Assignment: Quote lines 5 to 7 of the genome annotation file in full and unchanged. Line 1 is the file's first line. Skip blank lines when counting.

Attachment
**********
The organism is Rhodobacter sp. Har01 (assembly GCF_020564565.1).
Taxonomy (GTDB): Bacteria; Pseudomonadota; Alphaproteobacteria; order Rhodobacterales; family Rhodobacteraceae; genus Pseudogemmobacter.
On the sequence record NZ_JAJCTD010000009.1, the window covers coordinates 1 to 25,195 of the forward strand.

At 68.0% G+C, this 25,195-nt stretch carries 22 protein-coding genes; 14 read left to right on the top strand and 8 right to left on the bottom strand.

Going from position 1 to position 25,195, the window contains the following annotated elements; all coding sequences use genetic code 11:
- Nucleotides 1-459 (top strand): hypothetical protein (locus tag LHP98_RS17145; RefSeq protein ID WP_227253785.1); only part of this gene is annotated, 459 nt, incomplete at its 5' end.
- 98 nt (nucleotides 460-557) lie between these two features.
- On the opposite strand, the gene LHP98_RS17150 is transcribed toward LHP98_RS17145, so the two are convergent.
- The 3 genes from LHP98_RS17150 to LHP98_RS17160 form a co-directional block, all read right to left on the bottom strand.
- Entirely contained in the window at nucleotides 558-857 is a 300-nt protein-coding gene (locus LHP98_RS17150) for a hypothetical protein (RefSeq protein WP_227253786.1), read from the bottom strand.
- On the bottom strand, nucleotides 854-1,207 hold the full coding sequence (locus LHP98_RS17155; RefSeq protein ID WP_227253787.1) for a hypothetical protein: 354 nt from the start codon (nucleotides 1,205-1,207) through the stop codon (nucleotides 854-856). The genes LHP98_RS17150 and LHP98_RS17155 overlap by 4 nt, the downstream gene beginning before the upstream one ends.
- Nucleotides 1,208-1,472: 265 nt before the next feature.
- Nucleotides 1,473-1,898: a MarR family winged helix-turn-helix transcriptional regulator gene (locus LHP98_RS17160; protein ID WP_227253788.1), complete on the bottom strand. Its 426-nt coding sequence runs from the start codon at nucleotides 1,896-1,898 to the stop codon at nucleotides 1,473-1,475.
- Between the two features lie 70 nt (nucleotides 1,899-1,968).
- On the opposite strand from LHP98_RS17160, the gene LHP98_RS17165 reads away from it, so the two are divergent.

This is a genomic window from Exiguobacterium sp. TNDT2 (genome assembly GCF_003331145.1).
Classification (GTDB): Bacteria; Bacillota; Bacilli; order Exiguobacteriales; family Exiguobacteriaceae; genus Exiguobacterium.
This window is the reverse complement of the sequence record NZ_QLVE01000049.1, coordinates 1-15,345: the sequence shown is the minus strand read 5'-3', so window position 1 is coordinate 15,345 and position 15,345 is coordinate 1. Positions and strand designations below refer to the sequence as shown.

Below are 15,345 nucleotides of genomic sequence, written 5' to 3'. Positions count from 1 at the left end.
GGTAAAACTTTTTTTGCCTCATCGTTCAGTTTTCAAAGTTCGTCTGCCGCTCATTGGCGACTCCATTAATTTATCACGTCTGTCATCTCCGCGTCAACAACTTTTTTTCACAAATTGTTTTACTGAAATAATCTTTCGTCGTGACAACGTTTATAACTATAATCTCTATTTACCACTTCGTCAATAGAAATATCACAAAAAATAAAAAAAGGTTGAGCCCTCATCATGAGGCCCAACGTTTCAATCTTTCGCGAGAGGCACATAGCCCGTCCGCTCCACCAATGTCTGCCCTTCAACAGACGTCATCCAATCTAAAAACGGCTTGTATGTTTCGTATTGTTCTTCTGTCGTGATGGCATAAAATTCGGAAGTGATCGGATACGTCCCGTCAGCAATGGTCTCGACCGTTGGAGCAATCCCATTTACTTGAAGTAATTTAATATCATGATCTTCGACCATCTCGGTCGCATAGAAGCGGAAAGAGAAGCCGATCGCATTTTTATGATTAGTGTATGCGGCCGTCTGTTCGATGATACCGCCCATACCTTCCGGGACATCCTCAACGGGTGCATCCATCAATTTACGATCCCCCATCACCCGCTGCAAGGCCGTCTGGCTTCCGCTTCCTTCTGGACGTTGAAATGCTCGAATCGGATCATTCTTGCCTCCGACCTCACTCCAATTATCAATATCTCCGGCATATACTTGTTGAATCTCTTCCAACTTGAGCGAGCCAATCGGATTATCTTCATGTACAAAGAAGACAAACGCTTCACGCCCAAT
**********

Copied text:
Going from position 1 to position 25,195, the window contains the following annotated elements; all coding sequences use genetic code 11:
- Nucleotides 1-459 (top strand): hypothetical protein (locus tag LHP98_RS17145; RefSeq protein ID WP_227253785.1); only part of this gene is annotated, 459 nt, incomplete at its 5' end.
- 98 nt (nucleotides 460-557) lie between these two features.